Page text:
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JEU v. HYATT REGENCY RESTON, et al.


JEU v. HYATT REGENCY
RESTON, et al.

(unpublished)


OCTOBER 7, 1997
Record No. 0511-97-4

RAPHAEL JEU

v.

HYATT REGENCY RESTON and
EMPLOYERS INSURANCE OF WAUSAU

MEMORANDUM OPINION[1]
PER CURIAM
FROM THE VIRGINIA WORKERS’ COMPENSATION COMMISSION

Present: Judges Bray, Annunziata and Overton

(Raphael Jeu, pro se, on briefs).

(Lisa C. Healey; Siciliano, Ellis, Dyer and Boccarosse, on
brief), for appellees.


Raphael Jeu (claimant) contends that the Workers’ Compensation
Commission (commission) erred in refusing to award him
compensation benefits on the ground that his injuries did not
arise out of and in the course of his employment, but rather
resulted from his active participation in horseplay with a
co?worker. Upon reviewing the record and the briefs of the
parties, we conclude that this appeal is without merit.
Accordingly, we summarily affirm the commission’s decision. Rule
5A:27.

"A finding by the Commission that an injury [did or did
not arise] out of and in the course of employment is a mixed
finding of law and fact and is properly reviewable on
appeal." Dublin Garment Co., Inc. v. Jones, 2 Va.
App. 165, 167, 342 S.E.2d 638, 638 (1986). Findings of fact made
by the commission will be upheld on appeal if supported by
credible evidence. See James v. Capitol Steel Constr.
Co.
, 8 Va. App. 512, 515, 382 S.E.2d 487, 488 (1989).
"In determining whether credible evidence exists, the
appellate court does not retry the facts, reweigh the
preponderance of the evidence, or make its own determination of
the credibility of the witnesses." Wagner Enters., Inc.
v. Brooks
, 12 Va. App. 890, 894, 407 S.E.2d 32, 35 (1991).

The commission held that the evidence did not support
claimant’s assertion that his co-worker, Mostafa Hanif, assaulted
him. Rather, the commission found that the evidence proved that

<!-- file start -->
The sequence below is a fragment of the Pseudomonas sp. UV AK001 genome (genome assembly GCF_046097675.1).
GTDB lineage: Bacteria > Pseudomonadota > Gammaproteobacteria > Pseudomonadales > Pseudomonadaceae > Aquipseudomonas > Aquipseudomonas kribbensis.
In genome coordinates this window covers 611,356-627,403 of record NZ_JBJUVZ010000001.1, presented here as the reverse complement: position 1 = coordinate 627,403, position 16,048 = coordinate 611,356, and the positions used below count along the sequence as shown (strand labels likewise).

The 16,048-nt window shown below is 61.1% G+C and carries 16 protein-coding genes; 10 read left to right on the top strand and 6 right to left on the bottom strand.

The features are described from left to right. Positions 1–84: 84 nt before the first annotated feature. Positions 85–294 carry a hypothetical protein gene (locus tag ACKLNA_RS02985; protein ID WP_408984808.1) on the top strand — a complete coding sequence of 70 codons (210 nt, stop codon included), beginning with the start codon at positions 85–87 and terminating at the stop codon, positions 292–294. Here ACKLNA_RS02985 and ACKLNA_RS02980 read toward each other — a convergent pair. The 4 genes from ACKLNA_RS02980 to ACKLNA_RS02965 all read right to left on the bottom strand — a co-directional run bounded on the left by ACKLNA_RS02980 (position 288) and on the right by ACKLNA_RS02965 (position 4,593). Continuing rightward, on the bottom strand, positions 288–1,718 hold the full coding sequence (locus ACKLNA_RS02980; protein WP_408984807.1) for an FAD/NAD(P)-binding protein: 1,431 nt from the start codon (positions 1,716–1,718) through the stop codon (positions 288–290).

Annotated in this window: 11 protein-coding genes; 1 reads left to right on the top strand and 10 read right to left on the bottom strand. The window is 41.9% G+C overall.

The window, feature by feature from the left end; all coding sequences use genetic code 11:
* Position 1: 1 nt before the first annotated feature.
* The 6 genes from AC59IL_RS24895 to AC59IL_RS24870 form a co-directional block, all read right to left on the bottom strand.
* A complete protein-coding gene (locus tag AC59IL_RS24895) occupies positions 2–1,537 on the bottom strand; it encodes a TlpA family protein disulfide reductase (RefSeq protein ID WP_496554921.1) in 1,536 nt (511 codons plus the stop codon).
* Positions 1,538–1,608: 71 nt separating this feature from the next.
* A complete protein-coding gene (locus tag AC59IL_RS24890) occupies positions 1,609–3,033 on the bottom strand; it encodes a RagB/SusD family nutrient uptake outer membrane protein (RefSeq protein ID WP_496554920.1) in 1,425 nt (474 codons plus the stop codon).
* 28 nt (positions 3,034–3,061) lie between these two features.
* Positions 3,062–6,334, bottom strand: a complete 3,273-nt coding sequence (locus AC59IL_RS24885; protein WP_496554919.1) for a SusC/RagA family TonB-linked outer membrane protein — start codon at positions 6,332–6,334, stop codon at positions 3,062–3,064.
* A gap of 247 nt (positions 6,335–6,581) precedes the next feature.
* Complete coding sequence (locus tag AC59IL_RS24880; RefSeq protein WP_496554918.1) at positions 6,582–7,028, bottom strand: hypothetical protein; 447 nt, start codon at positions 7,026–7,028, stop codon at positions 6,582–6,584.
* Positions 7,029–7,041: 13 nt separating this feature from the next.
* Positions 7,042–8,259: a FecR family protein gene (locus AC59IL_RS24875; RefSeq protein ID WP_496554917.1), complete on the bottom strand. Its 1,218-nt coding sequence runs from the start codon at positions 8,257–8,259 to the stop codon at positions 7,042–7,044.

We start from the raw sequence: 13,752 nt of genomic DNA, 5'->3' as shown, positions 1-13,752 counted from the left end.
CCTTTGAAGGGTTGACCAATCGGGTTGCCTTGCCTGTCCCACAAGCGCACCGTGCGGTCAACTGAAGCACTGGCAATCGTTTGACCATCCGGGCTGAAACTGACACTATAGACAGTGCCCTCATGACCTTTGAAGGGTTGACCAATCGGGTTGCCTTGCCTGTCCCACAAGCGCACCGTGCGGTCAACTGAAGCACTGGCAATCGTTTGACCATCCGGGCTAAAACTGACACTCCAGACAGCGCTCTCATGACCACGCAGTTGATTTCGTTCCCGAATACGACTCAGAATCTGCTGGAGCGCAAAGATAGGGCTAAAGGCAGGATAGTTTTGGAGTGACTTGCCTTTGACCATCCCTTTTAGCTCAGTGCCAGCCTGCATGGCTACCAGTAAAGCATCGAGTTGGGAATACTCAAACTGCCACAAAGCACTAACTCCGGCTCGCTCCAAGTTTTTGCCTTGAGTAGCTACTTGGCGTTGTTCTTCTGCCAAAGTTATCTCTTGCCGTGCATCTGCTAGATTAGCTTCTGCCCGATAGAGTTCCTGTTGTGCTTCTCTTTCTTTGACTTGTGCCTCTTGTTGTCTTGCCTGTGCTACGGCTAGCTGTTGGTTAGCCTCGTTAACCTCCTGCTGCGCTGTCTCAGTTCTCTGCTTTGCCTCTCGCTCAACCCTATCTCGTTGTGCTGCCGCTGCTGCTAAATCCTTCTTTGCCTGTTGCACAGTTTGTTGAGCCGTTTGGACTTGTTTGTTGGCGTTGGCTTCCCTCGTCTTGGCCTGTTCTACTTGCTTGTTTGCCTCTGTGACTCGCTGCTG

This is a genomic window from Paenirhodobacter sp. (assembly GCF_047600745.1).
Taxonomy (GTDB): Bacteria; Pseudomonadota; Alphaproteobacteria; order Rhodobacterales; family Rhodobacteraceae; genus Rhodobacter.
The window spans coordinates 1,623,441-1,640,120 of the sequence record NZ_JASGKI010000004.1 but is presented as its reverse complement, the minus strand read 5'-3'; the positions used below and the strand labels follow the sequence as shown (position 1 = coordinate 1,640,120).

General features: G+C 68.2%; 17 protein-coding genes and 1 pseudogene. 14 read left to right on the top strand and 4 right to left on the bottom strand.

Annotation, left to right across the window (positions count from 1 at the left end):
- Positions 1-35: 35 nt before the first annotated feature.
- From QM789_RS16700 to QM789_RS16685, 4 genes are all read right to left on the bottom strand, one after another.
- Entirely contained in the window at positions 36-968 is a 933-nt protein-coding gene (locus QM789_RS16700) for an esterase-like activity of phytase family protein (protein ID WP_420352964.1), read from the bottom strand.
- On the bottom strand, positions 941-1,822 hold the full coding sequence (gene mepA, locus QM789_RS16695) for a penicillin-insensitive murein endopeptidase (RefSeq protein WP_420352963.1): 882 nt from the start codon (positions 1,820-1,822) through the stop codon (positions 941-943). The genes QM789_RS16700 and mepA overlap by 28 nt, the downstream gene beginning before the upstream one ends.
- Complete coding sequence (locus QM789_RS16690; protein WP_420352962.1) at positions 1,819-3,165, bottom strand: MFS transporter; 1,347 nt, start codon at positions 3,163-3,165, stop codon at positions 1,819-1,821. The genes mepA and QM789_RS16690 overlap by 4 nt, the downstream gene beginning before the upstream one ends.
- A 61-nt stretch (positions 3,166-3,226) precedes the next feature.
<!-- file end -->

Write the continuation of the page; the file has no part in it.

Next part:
claimant and Hanif engaged in mutual horseplay, which was not
condoned by the employer and which resulted in claimant’s
injuries. In so ruling, the commission found as follows:

Hanif was prone to giving "bear hugs" and there is
no indication that he lifted the claimant with any malicious
intent. Rather, the evidence indicates that the claimant and
Hanif were engaged in horseplay which escalated beyond that of
previous horseplay between the two parties. Prior to the injury,
the claimant was hitting Hanif with a towel and fully engaged in
activities leading up to the incident, including what appeared to
be playing "tag" five to ten minutes before the
incident. Evidence from employees and the restaurant manager
indicated that horseplay was not condoned by the employer.

The commission’s findings are supported by the testimony of
Deborah Peruzzotti, the employer’s assistant restaurant manager,
and claimant’s co-workers, Catherine Leveroni, Redozane
Benbatoul, and Hanif. Because credible evidence supports the
commission’s factual findings, we will not disturb them on
appeal. Based upon these findings, the commission could
reasonably conclude that claimant and Hanif were engaged in
mutual horseplay which caused claimant’s injuries. "Where
co?workers mutually participate in [horseplay] the resulting
injury is not an ‘injury by accident’ as contemplated by [the
Act]." Jones, 2 Va. App. at 168, 342 S.E.2d at 639.

For these reasons, we affirm the commission’s decision.

Affirmed.

 

 

FOOTNOTES:

[1] Pursuant to Code ? 17-116.010 this opinion is
not designated for publication.

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